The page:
Vocational education training in India is different from formal education in some ways. It is “skill-based,” as it involves learning real-life expertise. This type of training or education prepares individuals for specific skills involving crafts, trade and other practical activities. Vocational training can qualify as “teaching procedural knowledge” as it teaches technical skills and abilities compared to formal education.
Why is Vocational Education Training Important?
Many skills that individuals need to compete in the modern work industry are technical and vocational abilities. Vocational skills could be especially impactful in impoverished communities, offering a more affordable or cost-efficient path to education. Specifically, individuals do not need to attend college to obtain vocational skills. In fact, vocational training is quite accessible in most local settings. The accessibility and affordability make it especially important, as it could lead to a path of stable income for participants.
As of April 2023, India’s unemployment rate went up to 8.11%, which considering the country’s high population, results in many Indians having no jobs. With vocational education in India, there is a potential to reduce the unemployment rate. Moreover, more Indians could receive not just access to employment, but also skills that could increase their chance of remaining employed.
History of Vocational Education Training in India
In 1950, India established Industrial Training Institutes (ITIs) to provide vocational training at full capacity. After this establishment, more than 13,000 ITIs opened across the country. The Standing Committee on Labour noted that around 64% of trainees in ITIs were employed, which is significant as more than 40% of individuals enrolled in ITIs are below the poverty line. This was a significant leap of progress for India’s labor and employment rates.
The Skills Strengthening for Industrial Value Enhancement Operation (STRIVE) Program is a five-year government-aided organization that aims to improve the quality of vocational education training, according to the World Bank. Specifically, STRIVE aims to improve the quality of vocational education training that is provided in ITIs and other apprenticeships in India. The program intends to increase government support, improve teaching methods and expand apprenticeships nationwide. As of 2017, STRIVE has supported 300 ITIs and 100 industrial apprenticeships nationwide.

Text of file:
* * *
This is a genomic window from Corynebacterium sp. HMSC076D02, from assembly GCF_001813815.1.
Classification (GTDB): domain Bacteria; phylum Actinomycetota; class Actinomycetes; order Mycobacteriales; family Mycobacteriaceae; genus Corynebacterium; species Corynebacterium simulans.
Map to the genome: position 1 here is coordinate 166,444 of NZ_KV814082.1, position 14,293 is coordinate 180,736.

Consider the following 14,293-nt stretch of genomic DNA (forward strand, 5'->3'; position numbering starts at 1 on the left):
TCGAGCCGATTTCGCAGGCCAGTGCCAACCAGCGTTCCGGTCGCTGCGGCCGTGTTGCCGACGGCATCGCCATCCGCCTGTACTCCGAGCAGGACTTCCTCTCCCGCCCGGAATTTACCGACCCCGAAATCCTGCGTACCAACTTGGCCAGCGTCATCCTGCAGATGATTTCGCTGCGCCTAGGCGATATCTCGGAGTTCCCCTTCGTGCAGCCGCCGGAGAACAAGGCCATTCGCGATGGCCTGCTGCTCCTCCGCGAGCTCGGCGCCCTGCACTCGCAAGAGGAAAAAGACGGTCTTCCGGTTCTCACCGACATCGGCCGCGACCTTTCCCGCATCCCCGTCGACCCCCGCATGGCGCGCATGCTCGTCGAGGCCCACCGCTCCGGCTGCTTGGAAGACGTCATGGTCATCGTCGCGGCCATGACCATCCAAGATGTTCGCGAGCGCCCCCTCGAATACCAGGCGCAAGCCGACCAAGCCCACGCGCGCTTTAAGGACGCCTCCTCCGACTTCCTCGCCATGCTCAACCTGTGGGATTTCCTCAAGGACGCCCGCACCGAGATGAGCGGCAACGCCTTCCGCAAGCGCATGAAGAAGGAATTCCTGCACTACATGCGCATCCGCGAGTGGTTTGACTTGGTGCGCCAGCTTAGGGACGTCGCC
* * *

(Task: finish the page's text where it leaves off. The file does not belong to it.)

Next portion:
Impact of Vocational Training on Women
In India, 30% of the population lives in extreme poverty, with women and children being “the weakest members” of Indian society. This evident gender disparity combines old Indian tradition and female access to education. While the bias against women working and gaining education is gradually subsiding, there is still room to make education more accessible for women.
By emphasizing the importance and adequately funding vocational education training, the gender disparity could decrease significantly. Not only would this allow poverty rates to decrease, but it could also provide women with the basic skills they need to make a living. For example, vocational education training in India can teach women the skills to become receptionists, carpenters, cosmetologists, clothesmakers, cooks and other positions that can provide a steady income.
India’s labor force could experience increased productivity by significantly raising the rate of female employment, which currently stands at only 31%. Shockingly, more than 50 million women in India neither attend school nor participate in the workforce, as reported by the World Bank. Additionally, women constitute less than 9% of the enrollment in Industrial Training Institutes (ITIs). Studies indicate that women are less inclined to pursue training due to concerns about family responsibilities.
Steve Hardgrave and Brajesh Kumar Mishra founded Varthana in 2013. It is a private company that provides financial assistance to students interested in vocational education training in India. It specifically provides aid through loans. The National Skill Development Center (NDSC) partnered with Varthana to lessen the gap between low-income families and enrollment in education. While vocational training is rather accessible and does not require prior education, it can still be costly for many individuals. There are many that avoid vocational training because of financial obligations. With Varthana’s help, vocational education can be even more accessible with supplied funds and support.
Particularly, Varthana has funded approximately 4,500 private schools, providing education for more than 3 million students. Additionally, Varthana has partnered with more than 500 institutions helping fund 5,000 financially challenged students. Varthana made an inspiring and motivational goal to make education in India accessible to more than 10 million students by 2025.
Looking to the Future
In India, vocational education training holds immense potential to address unemployment and poverty rates, providing individuals with practical skills that can lead to stable employment. Initiatives like the STRIVE program and organizations like Varthana are actively working to improve the quality and accessibility of vocational training across the country, benefiting both men and women. By expanding vocational education opportunities and reducing financial barriers, India can empower its workforce and uplift communities, ultimately fostering economic growth and reducing inequality.
– Samsara Shrivastava